Wednesday, May 17, 2017

Facial Hair Etiquette

Simion Grahame was a Scottish-born writer and courtier to James VI. He urged gentlemen to keep their beards and moustaches clean, well trimmed and tightly curled.

Simion Grahame (1570-1614) was a Scottish-born writer and courtier to James VI. One of his better known works was Anatomie of Humors, in 1609. Much of this work dwells on human emotions, melancholy, in particular, something to which Grahame himself seemed familiar. 


Interspersed with advice on conduct, manners and how to forge and maintain good relationships with others. In one chapter Grahame urged gentlemen to keep their beards and moustaches clean, well trimmed and tightly curled. — “…A man is to be commended if he be [clean] in his linings, his hair well dressed, his beard well brushed and always his upper lip well curled… For if he chance to kiss a gentlewoman, some rebellious hairs may happen to startle in her nose and make her sneeze…”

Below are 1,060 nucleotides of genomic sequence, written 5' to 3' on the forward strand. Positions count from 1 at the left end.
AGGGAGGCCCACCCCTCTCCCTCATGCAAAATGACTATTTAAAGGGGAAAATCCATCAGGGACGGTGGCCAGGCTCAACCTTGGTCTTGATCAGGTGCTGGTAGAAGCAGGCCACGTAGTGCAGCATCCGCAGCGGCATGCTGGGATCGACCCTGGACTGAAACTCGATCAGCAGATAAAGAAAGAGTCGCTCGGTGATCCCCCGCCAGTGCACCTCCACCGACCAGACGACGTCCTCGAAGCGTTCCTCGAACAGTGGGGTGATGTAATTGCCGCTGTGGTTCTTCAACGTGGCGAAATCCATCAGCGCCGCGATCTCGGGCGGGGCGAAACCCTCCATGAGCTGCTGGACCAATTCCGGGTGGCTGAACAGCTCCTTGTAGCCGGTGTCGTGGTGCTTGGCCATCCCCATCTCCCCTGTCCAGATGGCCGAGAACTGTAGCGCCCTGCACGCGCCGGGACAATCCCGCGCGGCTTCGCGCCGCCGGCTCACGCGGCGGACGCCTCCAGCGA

Those who did not attend to their facial hair, wrote Grahame, were slobs, not fit to socialize with:. —“[These] snotty nosed gentlemen, with their drooping moustaches covering their mouth and becoming a harbour for meldrops [mucus]… He will drink with anybody whatsoever, and after he hath washed his filthy beard in the cup… he will suck the hair so heartily with his under lip.” — Simion Grahame, The Anatomie of Humors, Edinburgh


Etiquette Enthusiast, Maura J Graber, is the Site Editor for the Etiquipedia© Etiquette Encyclopedia